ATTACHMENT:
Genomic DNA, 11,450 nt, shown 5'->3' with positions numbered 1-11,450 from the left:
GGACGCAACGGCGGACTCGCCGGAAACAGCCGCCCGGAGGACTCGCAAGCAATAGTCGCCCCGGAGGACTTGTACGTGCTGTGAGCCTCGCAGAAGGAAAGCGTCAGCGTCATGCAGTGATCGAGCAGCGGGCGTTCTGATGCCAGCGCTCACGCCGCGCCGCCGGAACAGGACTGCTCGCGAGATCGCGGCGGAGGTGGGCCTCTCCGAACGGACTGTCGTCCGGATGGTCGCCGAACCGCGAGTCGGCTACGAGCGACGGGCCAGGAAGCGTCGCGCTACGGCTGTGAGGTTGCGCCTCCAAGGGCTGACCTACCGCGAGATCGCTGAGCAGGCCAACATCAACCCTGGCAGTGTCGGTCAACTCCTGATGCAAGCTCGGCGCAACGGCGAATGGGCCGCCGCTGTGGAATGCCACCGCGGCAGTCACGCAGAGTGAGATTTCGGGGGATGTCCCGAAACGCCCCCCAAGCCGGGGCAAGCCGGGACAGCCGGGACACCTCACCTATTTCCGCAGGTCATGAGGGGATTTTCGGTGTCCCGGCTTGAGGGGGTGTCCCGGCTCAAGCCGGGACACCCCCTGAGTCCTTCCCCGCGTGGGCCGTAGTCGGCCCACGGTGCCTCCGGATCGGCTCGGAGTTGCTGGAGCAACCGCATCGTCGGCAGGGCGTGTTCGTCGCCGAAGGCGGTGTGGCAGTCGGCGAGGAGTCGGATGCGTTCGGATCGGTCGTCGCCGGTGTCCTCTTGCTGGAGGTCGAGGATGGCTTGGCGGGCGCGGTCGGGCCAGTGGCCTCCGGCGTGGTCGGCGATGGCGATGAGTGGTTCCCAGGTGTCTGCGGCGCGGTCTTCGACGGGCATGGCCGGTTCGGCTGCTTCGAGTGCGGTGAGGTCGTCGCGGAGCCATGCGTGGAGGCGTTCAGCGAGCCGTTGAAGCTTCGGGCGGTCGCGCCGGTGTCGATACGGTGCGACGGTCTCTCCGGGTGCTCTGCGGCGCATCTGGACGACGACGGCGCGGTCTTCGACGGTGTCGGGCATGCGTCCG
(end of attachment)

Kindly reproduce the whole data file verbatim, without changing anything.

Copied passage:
Genomic DNA, 11,450 nt, shown 5'->3' with positions numbered 1-11,450 from the left:
GGACGCAACGGCGGACTCGCCGGAAACAGCCGCCCGGAGGACTCGCAAGCAATAGTCGCCCCGGAGGACTTGTACGTGCTGTGAGCCTCGCAGAAGGAAAGCGTCAGCGTCATGCAGTGATCGAGCAGCGGGCGTTCTGATGCCAGCGCTCACGCCGCGCCGCCGGAACAGGACTGCTCGCGAGATCGCGGCGGAGGTGGGCCTCTCCGAACGGACTGTCGTCCGGATGGTCGCCGAACCGCGAGTCGGCTACGAGCGACGGGCCAGGAAGCGTCGCGCTACGGCTGTGAGGTTGCGCCTCCAAGGGCTGACCTACCGCGAGATCGCTGAGCAGGCCAACATCAACCCTGGCAGTGTCGGTCAACTCCTGATGCAAGCTCGGCGCAACGGCGAATGGGCCGCCGCTGTGGAATGCCACCGCGGCAGTCACGCAGAGTGAGATTTCGGGGGATGTCCCGAAACGCCCCCCAAGCCGGGGCAAGCCGGGACAGCCGGGACACCTCACCTATTTCCGCAGGTCATGAGGGGATTTTCGGTGTCCCGGCTTGAGGGGGTGTCCCGGCTCAAGCCGGGACACCCCCTGAGTCCTTCCCCGCGTGGGCCGTAGTCGGCCCACGGTGCCTCCGGATCGGCTCGGAGTTGCTGGAGCAACCGCATCGTCGGCAGGGCGTGTTCGTCGCCGAAGGCGGTGTGGCAGTCGGCGAGGAGTCGGATGCGTTCGGATCGGTCGTCGCCGGTGTCCTCTTGCTGGAGGTCGAGGATGGCTTGGCGGGCGCGGTCGGGCCAGTGGCCTCCGGCGTGGTCGGCGATGGCGATGAGTGGTTCCCAGGTGTCTGCGGCGCGGTCTTCGACGGGCATGGCCGGTTCGGCTGCTTCGAGTGCGGTGAGGTCGTCGCGGAGCCATGCGTGGAGGCGTTCAGCGAGCCGTTGAAGCTTCGGGCGGTCGCGCCGGTGTCGATACGGTGCGACGGTCTCTCCGGGTGCTCTGCGGCGCATCTGGACGACGACGGCGCGGTCTTCGACGGTGTCGGGCATGCGTCCG